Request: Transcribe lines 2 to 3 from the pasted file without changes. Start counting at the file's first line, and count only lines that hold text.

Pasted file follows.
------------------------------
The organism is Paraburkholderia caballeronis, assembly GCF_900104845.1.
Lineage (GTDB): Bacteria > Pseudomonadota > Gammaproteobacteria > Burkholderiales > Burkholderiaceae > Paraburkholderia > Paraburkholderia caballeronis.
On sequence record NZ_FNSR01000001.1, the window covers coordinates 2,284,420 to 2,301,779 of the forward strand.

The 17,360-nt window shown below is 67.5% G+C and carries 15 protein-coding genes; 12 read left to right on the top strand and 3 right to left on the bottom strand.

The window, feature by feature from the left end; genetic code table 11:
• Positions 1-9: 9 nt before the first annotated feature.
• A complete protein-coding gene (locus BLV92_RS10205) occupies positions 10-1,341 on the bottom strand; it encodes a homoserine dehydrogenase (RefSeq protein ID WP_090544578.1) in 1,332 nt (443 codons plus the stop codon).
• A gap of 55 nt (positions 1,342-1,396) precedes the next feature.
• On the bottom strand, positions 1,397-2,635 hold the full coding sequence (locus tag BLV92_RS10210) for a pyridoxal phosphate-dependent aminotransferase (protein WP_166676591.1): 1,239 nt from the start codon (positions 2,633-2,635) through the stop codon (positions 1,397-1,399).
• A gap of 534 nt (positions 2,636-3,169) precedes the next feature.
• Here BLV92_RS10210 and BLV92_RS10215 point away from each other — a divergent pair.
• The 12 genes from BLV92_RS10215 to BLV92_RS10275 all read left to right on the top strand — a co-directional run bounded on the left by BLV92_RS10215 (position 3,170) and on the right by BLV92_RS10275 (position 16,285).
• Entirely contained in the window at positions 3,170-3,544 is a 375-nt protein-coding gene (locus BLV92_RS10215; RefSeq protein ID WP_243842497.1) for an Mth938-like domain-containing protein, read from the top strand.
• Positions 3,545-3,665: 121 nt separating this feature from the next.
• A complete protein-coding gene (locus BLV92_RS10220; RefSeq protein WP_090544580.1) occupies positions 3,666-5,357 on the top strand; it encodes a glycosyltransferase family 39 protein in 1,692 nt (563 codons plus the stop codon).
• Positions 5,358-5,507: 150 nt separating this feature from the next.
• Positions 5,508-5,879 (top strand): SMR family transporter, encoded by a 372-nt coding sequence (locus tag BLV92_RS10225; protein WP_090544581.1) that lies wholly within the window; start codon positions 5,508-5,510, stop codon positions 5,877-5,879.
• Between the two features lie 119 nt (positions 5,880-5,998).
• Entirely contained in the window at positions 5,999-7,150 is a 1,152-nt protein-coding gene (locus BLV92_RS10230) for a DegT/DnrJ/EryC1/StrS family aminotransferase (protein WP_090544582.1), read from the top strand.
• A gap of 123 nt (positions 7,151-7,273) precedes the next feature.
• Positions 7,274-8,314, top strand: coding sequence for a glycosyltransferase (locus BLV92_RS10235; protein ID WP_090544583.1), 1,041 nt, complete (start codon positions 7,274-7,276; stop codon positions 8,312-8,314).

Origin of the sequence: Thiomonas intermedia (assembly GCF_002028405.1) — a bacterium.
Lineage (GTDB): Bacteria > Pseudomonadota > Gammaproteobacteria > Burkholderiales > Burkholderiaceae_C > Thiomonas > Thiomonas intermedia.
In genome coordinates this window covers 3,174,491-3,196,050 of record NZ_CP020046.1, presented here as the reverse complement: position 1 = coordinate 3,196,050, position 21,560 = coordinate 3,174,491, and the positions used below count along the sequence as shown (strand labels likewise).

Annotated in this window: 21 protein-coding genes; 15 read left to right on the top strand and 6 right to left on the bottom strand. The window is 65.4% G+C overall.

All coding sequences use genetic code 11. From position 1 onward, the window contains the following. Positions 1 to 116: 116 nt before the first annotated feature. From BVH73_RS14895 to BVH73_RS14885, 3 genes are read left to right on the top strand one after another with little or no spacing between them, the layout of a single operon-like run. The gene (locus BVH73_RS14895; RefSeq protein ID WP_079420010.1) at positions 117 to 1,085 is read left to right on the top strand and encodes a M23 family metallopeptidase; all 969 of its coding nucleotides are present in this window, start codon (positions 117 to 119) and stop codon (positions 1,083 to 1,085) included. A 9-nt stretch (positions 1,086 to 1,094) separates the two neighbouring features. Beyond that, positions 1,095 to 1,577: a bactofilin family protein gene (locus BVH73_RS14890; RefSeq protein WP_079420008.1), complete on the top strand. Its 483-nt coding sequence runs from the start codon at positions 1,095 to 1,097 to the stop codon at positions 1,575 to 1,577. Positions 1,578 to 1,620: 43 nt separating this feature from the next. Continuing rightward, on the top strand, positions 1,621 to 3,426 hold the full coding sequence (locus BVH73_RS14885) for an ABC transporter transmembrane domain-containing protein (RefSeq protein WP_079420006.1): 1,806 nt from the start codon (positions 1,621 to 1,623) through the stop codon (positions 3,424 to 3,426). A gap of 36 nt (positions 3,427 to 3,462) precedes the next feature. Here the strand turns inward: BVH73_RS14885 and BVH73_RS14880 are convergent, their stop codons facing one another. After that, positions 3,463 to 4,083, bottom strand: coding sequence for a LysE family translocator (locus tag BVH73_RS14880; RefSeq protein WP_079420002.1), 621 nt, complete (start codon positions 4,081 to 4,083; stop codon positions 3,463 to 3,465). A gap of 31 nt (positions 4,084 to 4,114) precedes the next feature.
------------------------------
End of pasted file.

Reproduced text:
Lineage (GTDB): Bacteria > Pseudomonadota > Gammaproteobacteria > Burkholderiales > Burkholderiaceae > Paraburkholderia > Paraburkholderia caballeronis.
On sequence record NZ_FNSR01000001.1, the window covers coordinates 2,284,420 to 2,301,779 of the forward strand.